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News - November 2008

The Youth: The future is in your hands

Date Posted: Nov 2, 2008 at 07:18:49 AM

Editor’s Note: Speech delivered by Engr. Eric B. Manalang, president of Kapatiran Party; chief executive officer, Global Packaging Suppliers Corporation during the 71st Commencement Exercises of Adamson University on November 6, 2008, PICC.


However many would probably say, but what can I do? Individually, no one can change the dangerous course our country is into—a national disaster awaits us all if we keep denying our duty to serve by changing the way politics is practiced. We can not anymore leave our country to us the baby boomers as we have not taken good care of it.


<Rev. Fr. Gregorio Bañaga, university president; Rev. Fr. Gerardo Vibar, assistant parish priest, St. Vincent de Paul Parish; Rev. Bro. Henry Escurel vice president for Academic Affairs; Mrs. Nilda Ibanez, university registrar; Rev.Fr. Francisco Magnaye, vice president for Academic Affairs; Mr. Julian Camacho, president of the Adamson University Alumni Association; Mr. Joel Mendoza and Mr. Ralph Dimaano for their address of petition and thanks giving; Mr. Dennis Morales and the Adamson University Band; Ramon Maniago, vice-dean of the College of Engineering; the other deans, department chairpersons, faculty members, administrative staff, other honored guests, parents, and relatives of the candidates for degrees, and graduates—good morning.>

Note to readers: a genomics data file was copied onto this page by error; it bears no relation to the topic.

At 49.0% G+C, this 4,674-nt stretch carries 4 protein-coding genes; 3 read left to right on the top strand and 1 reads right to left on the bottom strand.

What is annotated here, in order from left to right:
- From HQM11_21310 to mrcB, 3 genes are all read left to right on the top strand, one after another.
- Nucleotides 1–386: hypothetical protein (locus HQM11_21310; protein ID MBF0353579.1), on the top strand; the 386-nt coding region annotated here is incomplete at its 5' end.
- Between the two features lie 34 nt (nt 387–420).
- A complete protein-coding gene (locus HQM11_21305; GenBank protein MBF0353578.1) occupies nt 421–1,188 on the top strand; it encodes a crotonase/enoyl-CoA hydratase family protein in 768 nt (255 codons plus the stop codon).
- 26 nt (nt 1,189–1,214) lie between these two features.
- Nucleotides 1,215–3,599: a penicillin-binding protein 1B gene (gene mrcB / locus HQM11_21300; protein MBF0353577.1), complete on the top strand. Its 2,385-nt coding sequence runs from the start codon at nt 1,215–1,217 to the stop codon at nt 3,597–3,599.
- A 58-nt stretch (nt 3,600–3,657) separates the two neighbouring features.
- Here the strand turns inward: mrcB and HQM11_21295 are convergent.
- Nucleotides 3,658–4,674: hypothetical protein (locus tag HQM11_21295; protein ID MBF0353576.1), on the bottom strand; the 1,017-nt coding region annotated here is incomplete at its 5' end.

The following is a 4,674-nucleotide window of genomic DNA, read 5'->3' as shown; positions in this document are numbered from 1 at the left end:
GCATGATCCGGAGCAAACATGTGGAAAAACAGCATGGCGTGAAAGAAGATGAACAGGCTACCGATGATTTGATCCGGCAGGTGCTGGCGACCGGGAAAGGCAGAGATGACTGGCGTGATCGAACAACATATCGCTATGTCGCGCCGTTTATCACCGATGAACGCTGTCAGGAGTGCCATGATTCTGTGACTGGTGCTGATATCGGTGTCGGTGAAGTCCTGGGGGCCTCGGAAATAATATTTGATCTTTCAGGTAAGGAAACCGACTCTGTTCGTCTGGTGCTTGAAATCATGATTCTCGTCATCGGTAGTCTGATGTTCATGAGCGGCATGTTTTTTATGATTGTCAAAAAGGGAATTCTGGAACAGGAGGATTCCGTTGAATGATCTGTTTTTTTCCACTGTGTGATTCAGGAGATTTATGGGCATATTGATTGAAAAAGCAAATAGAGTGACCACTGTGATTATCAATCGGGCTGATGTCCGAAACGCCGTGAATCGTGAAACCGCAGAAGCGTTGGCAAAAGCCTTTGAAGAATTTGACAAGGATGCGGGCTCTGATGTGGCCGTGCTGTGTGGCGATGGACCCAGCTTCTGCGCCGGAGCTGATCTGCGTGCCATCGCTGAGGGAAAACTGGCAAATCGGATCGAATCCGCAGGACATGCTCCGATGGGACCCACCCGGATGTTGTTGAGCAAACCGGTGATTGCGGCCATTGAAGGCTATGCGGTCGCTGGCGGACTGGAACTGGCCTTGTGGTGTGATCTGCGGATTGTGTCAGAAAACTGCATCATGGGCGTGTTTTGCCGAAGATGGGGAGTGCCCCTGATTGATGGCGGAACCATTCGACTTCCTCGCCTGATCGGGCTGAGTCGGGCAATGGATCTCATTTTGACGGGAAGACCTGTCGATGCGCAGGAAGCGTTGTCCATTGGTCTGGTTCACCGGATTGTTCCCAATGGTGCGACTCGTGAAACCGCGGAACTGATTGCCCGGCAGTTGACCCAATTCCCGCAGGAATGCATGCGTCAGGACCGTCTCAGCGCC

When I was in my grade school, one day a priest visited in order to speak to us about priesthood. I was, as a young boy, interested. And when I got home I waited for my father, and told him that I wanted to become a priest. He rejected the idea and told me in so many words that he would not allow me. That was the end of it, but it was my first experience on aspiring for a vocation.

I grew up, life went on for me. But from time to time thinking he may have been correct, but I also had doubts.


Upon reaching my senior year in high school, I now needed to define my future. Indeed not an easy task, considering my father had been injecting into my mind to take up a technical course. But I was not convinced.


My grandfather, a medical doctor, had exposed me while he was alive, to look into microscopes, petri dishes, and pictures of parasites, people afflicted by leprosy and his many studies about pathology and tropical medicine. I was fascinated and thought of following his footsteps.


This time I was determined.